Advancing pharmacogenomics in pharmacy practice


SPM: Cover Story



Bluml

Dream big and invent the future you want to be a part of!


On September 16, at the APhA Industry Partners Meeting in Washington, DC, I told colleagues that I believed we would see 3D printing in the future capable of producing medications customized to an individual’s genome at the point of care. My assertion was, in part, based upon recent news that a functioning carbon fiber automobile had recently been produced by a 3D printer. Little did I know that proof of concept for the first step of reproducing an existing medication would come so soon! On October 25, Medical News Today reported that the University of Central Lancashire produced a new 3D printer that can “print” a tablet with a precise quantity of medicine suitable for administration to patients. 


To take this idea a few steps further, imagine what might be possible if components could be added to those “printed medications” to provide live, real-time monitoring. It isn’t so far-fetched considering University of California San Diego scientists have recently presented Nanoscale 3D printing and tissue engineering applications, and researchers from Switzerland have produced wireless remote monitoring of glucose levels using nanostructures and biosensors.


On December 1, a Technology Review report, “3-D-Printing Bio-Electronic Parts,” indicated that researchers were able to print light emitting diodes for the first time with new “inks” that contain semiconductors. It is not improbable that there will soon be molecular machines capable of transmitting signals for effective patient monitoring.


After dreaming about what might be possible and making sure there is evidence to support it, review the context and history that provides a basis for how it could all fit together.


How to get there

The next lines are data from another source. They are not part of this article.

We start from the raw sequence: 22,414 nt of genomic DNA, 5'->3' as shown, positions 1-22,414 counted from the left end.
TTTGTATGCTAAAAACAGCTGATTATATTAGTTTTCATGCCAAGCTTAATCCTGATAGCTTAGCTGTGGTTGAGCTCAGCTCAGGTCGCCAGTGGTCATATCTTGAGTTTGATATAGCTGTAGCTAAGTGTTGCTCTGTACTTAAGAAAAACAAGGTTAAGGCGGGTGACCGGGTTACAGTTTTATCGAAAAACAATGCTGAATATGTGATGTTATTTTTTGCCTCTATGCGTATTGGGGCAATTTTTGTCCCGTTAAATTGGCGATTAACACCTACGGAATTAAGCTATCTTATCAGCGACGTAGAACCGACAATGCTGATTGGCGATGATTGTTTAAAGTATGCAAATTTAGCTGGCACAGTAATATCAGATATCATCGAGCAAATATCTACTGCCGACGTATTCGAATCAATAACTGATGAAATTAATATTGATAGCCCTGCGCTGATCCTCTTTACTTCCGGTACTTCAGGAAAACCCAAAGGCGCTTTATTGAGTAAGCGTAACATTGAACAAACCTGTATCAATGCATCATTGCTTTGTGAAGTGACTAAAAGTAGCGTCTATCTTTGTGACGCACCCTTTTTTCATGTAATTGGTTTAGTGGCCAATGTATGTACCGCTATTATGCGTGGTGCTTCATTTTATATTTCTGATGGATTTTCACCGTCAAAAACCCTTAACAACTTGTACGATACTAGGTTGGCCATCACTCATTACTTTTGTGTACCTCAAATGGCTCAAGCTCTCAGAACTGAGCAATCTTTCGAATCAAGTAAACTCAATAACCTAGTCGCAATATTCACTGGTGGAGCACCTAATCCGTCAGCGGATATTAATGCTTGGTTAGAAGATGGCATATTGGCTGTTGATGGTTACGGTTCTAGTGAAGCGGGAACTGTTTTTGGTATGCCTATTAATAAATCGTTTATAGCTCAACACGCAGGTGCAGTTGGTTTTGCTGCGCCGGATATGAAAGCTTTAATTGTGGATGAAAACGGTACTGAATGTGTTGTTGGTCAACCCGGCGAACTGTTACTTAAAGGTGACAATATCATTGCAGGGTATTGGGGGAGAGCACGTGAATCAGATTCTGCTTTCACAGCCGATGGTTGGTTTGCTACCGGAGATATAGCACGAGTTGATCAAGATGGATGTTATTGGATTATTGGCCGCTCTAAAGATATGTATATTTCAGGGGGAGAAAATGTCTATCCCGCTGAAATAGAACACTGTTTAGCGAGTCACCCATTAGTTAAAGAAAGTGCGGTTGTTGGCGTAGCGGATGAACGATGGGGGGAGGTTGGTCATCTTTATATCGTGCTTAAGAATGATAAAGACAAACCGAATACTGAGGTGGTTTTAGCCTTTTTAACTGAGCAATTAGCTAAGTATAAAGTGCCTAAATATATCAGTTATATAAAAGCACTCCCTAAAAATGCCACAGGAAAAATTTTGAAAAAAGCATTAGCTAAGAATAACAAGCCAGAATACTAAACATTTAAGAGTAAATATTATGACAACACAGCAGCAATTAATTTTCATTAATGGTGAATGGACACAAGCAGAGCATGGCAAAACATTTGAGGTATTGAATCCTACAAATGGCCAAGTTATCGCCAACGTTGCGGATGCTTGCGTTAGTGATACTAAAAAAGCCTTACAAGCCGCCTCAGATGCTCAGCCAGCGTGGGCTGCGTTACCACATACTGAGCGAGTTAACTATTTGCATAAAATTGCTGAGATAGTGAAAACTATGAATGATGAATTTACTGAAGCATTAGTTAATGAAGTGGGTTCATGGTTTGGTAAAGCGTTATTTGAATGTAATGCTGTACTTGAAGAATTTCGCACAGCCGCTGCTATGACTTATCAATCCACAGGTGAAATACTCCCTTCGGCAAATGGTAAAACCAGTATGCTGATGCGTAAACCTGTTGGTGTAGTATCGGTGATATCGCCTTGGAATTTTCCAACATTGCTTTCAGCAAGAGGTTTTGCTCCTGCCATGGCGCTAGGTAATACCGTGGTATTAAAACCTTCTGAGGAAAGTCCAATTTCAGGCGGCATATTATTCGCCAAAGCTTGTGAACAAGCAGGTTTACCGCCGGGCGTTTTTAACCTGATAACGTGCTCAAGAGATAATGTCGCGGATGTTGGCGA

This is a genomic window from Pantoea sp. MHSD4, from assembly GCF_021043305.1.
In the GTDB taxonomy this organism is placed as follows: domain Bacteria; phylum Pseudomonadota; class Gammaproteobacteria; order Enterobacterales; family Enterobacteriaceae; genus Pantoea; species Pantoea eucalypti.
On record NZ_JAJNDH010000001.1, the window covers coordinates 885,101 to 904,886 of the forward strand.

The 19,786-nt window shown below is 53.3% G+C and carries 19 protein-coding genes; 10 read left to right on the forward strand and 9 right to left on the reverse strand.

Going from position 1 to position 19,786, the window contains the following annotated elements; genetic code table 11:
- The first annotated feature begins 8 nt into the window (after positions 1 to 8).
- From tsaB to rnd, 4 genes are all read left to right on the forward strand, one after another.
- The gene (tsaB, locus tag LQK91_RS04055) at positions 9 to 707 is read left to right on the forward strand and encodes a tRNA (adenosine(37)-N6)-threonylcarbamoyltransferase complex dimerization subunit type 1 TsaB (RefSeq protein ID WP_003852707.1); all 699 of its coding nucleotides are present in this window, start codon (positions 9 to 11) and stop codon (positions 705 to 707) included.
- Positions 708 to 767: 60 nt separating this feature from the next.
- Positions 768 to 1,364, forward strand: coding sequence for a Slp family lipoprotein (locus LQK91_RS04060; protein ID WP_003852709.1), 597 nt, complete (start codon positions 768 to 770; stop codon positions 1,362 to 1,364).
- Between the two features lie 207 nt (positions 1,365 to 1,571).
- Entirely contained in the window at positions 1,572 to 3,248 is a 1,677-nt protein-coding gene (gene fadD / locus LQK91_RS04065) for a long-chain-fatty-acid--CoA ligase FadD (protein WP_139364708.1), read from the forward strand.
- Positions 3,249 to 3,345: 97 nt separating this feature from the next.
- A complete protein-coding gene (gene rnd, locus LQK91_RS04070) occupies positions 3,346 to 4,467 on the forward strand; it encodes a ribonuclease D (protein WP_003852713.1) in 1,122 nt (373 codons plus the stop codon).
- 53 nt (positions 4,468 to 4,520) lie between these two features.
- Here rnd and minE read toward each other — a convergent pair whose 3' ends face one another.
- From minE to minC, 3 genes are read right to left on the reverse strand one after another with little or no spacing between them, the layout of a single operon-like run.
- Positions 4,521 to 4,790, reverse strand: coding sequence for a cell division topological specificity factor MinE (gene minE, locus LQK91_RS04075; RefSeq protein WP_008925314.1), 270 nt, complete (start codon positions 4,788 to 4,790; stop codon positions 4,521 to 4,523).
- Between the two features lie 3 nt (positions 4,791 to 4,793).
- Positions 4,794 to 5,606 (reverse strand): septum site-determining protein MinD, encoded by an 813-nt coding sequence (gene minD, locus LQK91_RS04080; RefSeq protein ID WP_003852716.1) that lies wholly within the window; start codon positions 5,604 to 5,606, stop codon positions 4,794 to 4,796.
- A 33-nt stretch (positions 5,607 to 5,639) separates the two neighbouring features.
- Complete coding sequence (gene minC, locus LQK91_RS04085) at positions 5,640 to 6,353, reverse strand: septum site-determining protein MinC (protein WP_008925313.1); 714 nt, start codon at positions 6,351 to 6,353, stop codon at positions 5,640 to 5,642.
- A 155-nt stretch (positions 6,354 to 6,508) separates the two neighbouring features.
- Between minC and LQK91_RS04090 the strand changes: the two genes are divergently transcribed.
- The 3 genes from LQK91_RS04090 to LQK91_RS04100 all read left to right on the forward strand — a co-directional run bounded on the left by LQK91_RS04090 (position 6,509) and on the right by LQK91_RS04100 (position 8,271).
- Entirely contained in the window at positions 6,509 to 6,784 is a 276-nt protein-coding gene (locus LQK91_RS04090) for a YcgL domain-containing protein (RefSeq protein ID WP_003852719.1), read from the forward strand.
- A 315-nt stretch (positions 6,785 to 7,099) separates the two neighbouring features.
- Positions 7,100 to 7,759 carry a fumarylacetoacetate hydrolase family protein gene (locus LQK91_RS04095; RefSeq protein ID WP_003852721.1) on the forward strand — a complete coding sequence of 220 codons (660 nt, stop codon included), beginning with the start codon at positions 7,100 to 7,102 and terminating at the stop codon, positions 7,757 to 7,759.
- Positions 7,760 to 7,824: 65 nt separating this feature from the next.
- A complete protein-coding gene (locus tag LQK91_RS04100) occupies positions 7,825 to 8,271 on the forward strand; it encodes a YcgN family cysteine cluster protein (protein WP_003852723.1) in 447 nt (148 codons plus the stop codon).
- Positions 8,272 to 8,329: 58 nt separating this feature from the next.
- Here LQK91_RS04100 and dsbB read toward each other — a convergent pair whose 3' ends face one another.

Key forces defining professional practice include an aging population, continuing increases in new prescription medications and volume, expansion in community pharmacy, movement of prescription products to OTC status, pharmacoinformatics, pharmacogenomics, nanotechnology, molecular machines, and a broad scope of practice. Pharmacists are the medication use experts in health care today and have an important role to play in that process which includes the following five key components: prescribing, dispensing, administering, monitoring, and systems management. Customizing and tailoring care for patients in a way that empowers them, improves outcomes, enhances safety, and reduces total costs for care is what is sought.


I believe that the best way to get there is to put patients first, properly align incentives, optimize medication use, increase effective communication, and securely exchange health care information. Improving population health is an essential part of our professional role; it is a fundamental core of what pharmacists do. How it gets done varies depending on your chosen practice and setting. It may be focused on certain conditions, therapeutic categories, medications, prevention, or treatment. While the focal vector for care delivery may vary, it should be done in a way that produces high quality, holistic care for every patient.


Will pharmacy be ready?